2. Question Types
ETSが公表しているQuestion Typesは10個ありますが、28点以上を安定的に取れる方は苦手なQuestion Typesというものがありません。「24点~26点は取ったことはあるが、なかなか28点を越えない」という方は、例えば、以下のような課題があることが多いと思われます。
・後半に出題されるFactual Information Questionsの正答率が低い
・Rhetorical Purpose Questionsで簡単に解答できる問題とそうでない問題がある
・Sentence Simplification Questionsでハイライト文が長いと正答率が低い
・Insert Text Questionsは正解を知った後で考えれば分かるのに、自力で解くとなかなか上手くいかない
・Prose Summary Questionsの正答率が安定しない
まずは苦手なQuestion Typesを把握することが大切ですが、ここでは課題克服のためのコツの一部をお話ししましょう。例えば、Prose Summary Questionsの正答率が安定しない方は「本文に記載がある些末な情報が書かれている肢」を選ぶ傾向にあります。本文に記載がある情報だと選びたくなりますよね。しかし、要約として「些末な情報」は不適切です。では、「些末な情報」と「要約として適切な情報」をどのように見分ければいいのでしょうか? 一つの方法としては、選択肢を見比べながらどちらが些末な情報かを考えます。Prose Summary Questionsには、「正解となる情報」と「それを具体的に説明している情報(本文に記載がある些末な情報)」の両方が選択肢になっている場合があります。

「Reading sectionで28点以上を取るために鍵となること」についてまだまだお話ししたいのですが、あまり長くなるのもどうかと思いますので(すでに長いかもしれませんが)、今回はこの辺りで失礼します。私のブログの内容が少しでも皆さんの目標達成にお役に立てたら嬉しいです。

Improve your Vocabulary for TOEFL and IELTS Speaking Tests – by Dan Bates

Hi everyone, I’m Dan and today I’m going to give you some advice on how to improve your vocabulary for your TOEFL and IELTS speaking tests.

I’ve noticed that many of mys students find it difficult to express themselves when it comes to talking about their feelings and emotions in English. All too often, my students will rely on ‘basic’ or neutral vocabulary to describe how they were feeling. For example, “I was happy/sad/tired/angry” or “It was fun/nice”. Using this ‘simple’ or ‘neutral’ vocabulary (in bold) limits your ability to truly express your feelings and can have a negative impact on your grades in TOEFL and IELTS. Only using simple vocabulary in your speaking test can limit your TOEFL score to a 2, or your IELTS Lexical Resource score to a 5.

However, talking about your feelings is an easy opportunity to use some more advanced vocabulary and boost your scores.

So, what should you do? First, learn some less common synonyms and phrases for emotions. I’ll get you started with the emotion ‘happy’.

Common/neutral word Less common word
happy delighted, ecstatic, chuffed (Brit. Informal)

These three adjectives are direct synonyms for ‘happy’, and can simply replace ‘happy’ when describing a joyous occasion. If you can use an idiomatic phrase too, the grader/examiner will definitely be impressed. Here’s an idiom for ‘happy’.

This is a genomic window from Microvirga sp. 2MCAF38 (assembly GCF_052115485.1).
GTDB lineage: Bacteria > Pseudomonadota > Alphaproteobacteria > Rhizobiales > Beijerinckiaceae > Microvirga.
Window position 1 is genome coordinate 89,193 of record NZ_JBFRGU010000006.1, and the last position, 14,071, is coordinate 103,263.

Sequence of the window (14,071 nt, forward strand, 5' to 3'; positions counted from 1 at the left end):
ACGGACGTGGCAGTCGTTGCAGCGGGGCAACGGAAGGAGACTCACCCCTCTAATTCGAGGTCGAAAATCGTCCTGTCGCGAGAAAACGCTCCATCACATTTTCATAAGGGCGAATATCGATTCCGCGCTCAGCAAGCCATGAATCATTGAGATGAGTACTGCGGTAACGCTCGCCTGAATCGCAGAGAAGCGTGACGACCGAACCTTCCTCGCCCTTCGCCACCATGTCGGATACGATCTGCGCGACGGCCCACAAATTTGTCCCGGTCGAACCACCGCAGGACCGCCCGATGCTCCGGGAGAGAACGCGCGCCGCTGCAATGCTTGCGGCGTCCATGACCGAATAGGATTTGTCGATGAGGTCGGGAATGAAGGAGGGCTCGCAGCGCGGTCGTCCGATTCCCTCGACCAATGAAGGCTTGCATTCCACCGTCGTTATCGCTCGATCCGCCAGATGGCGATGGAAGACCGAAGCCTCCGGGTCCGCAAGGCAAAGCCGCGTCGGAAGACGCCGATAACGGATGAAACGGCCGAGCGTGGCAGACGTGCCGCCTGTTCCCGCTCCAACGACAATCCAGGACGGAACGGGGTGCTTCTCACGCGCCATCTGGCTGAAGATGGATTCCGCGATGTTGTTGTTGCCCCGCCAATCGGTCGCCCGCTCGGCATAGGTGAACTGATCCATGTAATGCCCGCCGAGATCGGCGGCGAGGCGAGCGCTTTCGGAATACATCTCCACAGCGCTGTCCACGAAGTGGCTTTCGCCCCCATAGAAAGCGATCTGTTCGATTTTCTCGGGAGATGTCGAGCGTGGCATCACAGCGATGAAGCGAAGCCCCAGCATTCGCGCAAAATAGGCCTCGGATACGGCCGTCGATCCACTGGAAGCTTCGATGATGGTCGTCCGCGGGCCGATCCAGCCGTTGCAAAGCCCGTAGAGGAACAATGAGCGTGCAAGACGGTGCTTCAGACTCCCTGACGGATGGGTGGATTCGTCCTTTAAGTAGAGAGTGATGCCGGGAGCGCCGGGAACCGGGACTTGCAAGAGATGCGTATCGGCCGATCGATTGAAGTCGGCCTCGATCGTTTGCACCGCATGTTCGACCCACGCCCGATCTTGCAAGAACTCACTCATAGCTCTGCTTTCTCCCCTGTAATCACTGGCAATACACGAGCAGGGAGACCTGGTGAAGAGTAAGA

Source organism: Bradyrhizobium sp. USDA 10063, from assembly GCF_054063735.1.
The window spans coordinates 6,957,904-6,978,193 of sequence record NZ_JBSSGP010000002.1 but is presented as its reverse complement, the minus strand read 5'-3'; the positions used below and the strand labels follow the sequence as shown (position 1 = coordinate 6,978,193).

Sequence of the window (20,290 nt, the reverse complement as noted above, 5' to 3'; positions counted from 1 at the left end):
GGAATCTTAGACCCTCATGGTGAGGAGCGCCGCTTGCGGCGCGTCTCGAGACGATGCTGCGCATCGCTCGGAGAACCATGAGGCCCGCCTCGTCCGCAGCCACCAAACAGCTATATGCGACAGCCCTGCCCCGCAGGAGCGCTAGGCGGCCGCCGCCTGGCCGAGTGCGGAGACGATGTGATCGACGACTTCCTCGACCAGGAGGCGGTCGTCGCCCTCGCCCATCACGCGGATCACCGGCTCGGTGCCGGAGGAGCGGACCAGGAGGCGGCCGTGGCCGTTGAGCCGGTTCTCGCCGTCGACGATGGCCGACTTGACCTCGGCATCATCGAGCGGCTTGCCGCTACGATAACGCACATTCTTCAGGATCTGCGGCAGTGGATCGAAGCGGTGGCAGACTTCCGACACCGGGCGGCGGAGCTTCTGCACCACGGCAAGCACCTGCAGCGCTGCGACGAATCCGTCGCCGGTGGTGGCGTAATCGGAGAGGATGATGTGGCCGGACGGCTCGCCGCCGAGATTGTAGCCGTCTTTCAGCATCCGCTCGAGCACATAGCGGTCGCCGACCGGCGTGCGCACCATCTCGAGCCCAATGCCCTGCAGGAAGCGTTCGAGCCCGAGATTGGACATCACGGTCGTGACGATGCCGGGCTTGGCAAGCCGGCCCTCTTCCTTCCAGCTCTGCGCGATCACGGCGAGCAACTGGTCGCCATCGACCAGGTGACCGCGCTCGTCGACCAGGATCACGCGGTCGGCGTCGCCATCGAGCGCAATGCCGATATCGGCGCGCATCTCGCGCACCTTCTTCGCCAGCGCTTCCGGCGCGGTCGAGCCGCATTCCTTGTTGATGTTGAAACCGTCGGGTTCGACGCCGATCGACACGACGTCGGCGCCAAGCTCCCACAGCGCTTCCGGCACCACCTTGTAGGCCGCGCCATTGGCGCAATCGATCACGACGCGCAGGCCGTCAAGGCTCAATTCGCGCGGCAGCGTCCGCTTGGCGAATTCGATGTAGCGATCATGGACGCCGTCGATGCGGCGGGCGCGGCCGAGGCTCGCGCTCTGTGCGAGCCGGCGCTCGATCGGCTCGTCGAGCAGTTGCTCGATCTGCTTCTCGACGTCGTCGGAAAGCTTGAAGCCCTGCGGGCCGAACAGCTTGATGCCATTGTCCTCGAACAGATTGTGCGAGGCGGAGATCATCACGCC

‘happy’ = ‘over the moon

You can also use some collocations using a modifier with the adjective, as below:

‘very happy’ = ‘deliriously happy

You can now express yourself with a number of words and phrases that are sure to catch the grader/examiner’s ear. The great thing about focusing on vocabulary for feelings and emotions is that they are very adaptable to a whole range of questions. It doesn’t matter what the topic of the question is, you can always talk about how the topic makes you feel. Here are some more examples:

Common/ neutral word

Less common word Idiom

Collocation

sad depressed

‘I was depressed when I didn’t get the job.’

down in the dumps

‘I was down in the dumps when I didn’t get the job.’

incredibly sad

‘I was incredibly sad when I didn’t get the job.’

tired exhausted

‘I was exhausted after the tennis match.’

dead on one’s feet

‘I was dead on my feet after the tennis match.’

completely drained

‘I was completely drained after the tennis match.’

angry furious

‘My dad was furious after I damaged his car.’

fly off the handle

‘My dad flew off the handle after I damaged his car.’

absolutely furious

‘My dad was absolutely furious after I damaged his car.’

So, go ahead and find some words, idiomatic phrases and collocations for the other feelings and emotions (you can start here: http://www.thesaurus.com/ )* and then practice using them to answer the following questions.

Speak for 30 to 45 seconds on the following topics:

  1. your happiest childhood memory
  2. your favourite pet
  3. a memorable day from high school
  4. a place you enjoy visiting

Record your speech on your phone then listen back to check you used the less common words and phrases in your answers. Practice until it becomes natural to use these words.

Finally, remember to take risks and do use these words when you take the exam. It’s better to use less-common words (even if you make some mistakes) than playing it safe and using simpler vocabulary. If you can start using these words more frequently, you’ll be ‘over the moon’ with the results!

*When you use a thesaurus, you should also check the synonyms in a dictionary to ensure you understand the nuances in meaning.